Heart valve disease is a disease in which one or more of your heart valves don’t work properly. The heart has four valves: the tricuspid, pulmonary, mitral, and aortic valves.
These valves have tissue flaps that open and close with each heartbeat. The flaps make sure blood flows in the right direction through your heart’s four chambers and to the rest of your body.
The illustration above shows a cross-section of a healthy heart, including the four heart valves. The blue arrow shows the direction in which oxygen-poor blood flows from the body to the lungs. The red arrow shows the direction in which oxygen-rich blood flows from the lungs to the rest of the body.
Birth defects, age-related changes, infections, or other conditions can cause one or more of your heart valves to not open fully or to let blood leak back into the heart chambers. This can make your heart work harder and affect its ability to pump blood.
At the start of each heartbeat, blood returning from the body and the lungs fills the atria (the heart’s two upper chambers). The mitral and tricuspid valves are located at the bottom of these chambers. As the blood builds up in the atria, these valves open to allow blood to flow into the ventricles (the heart’s two lower chambers).
After a brief delay, as the ventricles begin to contract, the mitral and tricuspid valves shut tightly. This stops blood from flowing backward into the atria.
As the ventricles contract, they pump blood through the pulmonary and aortic valves. The pulmonary valve opens to allow blood to flow from the right ventricle into the pulmonary artery. This artery carries blood to the lungs to get oxygen.
At the same time, the aortic valve opens to allow blood to flow from the left ventricle into the aorta. The aorta carries oxygen-rich blood to the body. As the contraction ends, the pulmonary and aortic valves shut tightly. This stops blood from flowing backward into the ventricles.
Heart valves can have three basic kinds of problems: regurgitation, stenosis, and atresia.
Regurgitation, or backflow, occurs when a valve doesn’t close tightly. Blood leaks back into the chambers rather than flowing forward through the heart or into an artery.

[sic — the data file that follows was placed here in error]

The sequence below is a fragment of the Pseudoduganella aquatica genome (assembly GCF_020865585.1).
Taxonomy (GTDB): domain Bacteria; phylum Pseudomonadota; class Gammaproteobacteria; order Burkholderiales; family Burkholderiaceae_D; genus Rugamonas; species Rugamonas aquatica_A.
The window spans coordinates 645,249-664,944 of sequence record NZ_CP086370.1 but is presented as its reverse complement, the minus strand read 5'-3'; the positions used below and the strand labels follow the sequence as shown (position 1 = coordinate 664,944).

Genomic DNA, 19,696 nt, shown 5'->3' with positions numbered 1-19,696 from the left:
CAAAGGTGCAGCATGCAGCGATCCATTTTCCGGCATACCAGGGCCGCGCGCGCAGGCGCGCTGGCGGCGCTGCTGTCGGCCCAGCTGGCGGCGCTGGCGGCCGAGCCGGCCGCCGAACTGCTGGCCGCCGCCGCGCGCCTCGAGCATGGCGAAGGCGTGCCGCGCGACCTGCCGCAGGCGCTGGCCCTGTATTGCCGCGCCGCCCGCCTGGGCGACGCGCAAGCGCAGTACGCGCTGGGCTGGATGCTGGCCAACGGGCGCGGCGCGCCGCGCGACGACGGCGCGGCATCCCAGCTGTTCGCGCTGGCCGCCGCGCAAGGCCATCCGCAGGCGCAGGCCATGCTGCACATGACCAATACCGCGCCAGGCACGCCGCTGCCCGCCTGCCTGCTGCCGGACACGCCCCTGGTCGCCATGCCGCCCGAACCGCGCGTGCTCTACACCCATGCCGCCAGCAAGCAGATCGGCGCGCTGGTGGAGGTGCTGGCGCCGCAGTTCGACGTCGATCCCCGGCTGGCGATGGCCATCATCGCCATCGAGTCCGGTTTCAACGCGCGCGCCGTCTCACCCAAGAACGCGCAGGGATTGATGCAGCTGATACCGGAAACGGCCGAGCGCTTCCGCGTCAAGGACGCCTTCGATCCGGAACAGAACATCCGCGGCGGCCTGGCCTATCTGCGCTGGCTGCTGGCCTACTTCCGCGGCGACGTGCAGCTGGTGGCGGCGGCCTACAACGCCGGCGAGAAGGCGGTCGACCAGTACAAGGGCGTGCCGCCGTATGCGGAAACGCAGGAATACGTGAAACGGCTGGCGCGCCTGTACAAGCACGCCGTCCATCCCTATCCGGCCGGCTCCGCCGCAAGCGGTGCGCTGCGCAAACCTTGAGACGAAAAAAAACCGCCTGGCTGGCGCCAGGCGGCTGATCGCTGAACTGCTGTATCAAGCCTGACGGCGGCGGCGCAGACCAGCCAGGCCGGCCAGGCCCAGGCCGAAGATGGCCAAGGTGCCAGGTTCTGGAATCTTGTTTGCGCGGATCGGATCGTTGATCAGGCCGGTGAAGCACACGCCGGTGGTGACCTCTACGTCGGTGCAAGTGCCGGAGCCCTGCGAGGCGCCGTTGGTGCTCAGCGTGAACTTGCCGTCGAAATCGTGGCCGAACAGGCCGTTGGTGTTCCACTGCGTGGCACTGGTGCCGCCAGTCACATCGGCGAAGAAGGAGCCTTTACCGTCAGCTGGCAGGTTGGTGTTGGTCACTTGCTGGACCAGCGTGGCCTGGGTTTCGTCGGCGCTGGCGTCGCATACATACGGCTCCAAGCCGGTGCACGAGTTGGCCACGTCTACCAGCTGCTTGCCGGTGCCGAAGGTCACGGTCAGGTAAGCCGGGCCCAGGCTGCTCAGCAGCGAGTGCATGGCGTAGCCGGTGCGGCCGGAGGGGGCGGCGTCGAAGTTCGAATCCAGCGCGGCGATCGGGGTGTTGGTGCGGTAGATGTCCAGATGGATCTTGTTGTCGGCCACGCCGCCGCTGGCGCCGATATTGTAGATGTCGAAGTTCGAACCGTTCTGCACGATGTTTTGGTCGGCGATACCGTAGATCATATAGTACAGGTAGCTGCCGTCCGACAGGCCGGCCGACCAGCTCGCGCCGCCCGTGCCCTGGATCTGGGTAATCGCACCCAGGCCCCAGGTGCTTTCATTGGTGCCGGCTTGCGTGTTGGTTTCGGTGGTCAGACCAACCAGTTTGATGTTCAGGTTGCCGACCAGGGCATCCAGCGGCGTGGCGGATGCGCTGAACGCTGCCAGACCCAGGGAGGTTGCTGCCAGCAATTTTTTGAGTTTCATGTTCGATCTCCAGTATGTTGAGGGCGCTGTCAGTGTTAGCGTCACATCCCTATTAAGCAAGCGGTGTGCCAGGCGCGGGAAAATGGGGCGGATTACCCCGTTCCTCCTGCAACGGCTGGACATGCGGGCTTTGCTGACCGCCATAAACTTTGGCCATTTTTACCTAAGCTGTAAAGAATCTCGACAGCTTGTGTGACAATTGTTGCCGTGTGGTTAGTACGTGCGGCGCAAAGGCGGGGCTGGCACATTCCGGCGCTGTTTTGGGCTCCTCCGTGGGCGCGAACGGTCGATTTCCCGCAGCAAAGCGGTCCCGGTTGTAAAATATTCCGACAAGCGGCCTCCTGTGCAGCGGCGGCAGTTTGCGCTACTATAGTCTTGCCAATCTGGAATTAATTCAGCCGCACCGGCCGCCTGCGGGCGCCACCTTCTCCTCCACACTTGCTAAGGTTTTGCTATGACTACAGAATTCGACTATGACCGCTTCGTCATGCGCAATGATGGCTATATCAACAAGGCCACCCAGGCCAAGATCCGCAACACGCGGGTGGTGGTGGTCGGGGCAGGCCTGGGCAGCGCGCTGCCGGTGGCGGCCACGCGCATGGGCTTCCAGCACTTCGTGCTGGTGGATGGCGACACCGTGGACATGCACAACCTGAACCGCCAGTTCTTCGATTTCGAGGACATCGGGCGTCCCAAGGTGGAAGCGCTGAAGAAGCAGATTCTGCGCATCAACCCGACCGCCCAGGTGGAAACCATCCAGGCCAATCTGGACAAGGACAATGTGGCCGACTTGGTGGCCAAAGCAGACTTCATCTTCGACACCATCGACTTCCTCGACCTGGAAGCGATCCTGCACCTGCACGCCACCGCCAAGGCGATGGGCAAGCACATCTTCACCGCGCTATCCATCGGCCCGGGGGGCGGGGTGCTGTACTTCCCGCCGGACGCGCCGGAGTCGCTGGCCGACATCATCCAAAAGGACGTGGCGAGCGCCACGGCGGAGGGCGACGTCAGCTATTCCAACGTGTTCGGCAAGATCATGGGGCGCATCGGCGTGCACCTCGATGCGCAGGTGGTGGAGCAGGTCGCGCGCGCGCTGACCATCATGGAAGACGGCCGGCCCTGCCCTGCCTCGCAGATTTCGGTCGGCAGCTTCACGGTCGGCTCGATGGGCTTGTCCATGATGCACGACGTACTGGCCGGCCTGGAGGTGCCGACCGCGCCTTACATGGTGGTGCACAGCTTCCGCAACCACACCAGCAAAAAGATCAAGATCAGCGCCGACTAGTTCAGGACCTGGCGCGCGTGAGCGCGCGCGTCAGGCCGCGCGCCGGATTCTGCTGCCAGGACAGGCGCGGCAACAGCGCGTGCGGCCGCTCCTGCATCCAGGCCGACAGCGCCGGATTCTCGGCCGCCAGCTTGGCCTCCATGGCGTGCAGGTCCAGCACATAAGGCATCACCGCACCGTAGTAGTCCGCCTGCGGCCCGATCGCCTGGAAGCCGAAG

In the United States, backflow is most often due to prolapse. “Prolapse” is when the flaps of the valve flop or bulge back into an upper heart chamber during a heartbeat. Prolapse mainly affects the mitral valve.
Stenosis occurs when the flaps of a valve thicken, stiffen, or fuse together. This prevents the heart valve from fully opening. As a result, not enough blood flows through the valve. Some valves can have both stenosis and backflow problems.
Atresia occurs when a heart valve lacks an opening for blood to pass through.
You can be born with heart valve disease, or you can acquire it later in life. Heart valve disease that develops before birth is called congenital heart valve disease. Congenital heart valve disease can occur alone or with other congenital heart defects.
Congenital heart valve disease usually involves pulmonary or aortic valves that don’t form properly. These valves may not have enough tissue flaps, they may be the wrong size or shape, or they may lack an opening through which blood can flow properly.
Acquired heart valve disease usually involves the aortic or mitral valve. Although the valve is normal at first, disease can cause problems to develop over time.
Both congenital and acquired heart valve disease can cause stenosis or backflow.
Many people have heart valve defects or disease but don’t have symptoms. For some people, the condition mostly stays the same throughout their lives and doesn’t cause any problems.
For other people, the condition slowly worsens until symptoms develop. If not treated, advanced heart valve disease can cause heart failure, stroke, blood clots, or sudden death due to sudden cardiac arrest (SCA).
Currently, no medicines can cure heart valve disease. However, lifestyle changes and medicines can relieve many of the symptoms and problems linked to heart valve disease.
These treatments also can lower your risk of developing a life-threatening condition, such as stroke or SCA. Eventually, you may need to have your faulty heart valve repaired or replaced.
Some types of congenital heart valve disease are so severe that the valve is repaired or replaced during infancy, childhood, or even before birth. Other types may not cause problems until you’re middle-aged or older, if at all.
ReferencesNational Heart Lung and Blood Institute: http://www.nhlbi.nih.gov/health/health-topics/topics/hvd/, accessed 11/4/2011
For patients seeking more information regarding a condition or treatment, we recommend the following online resources.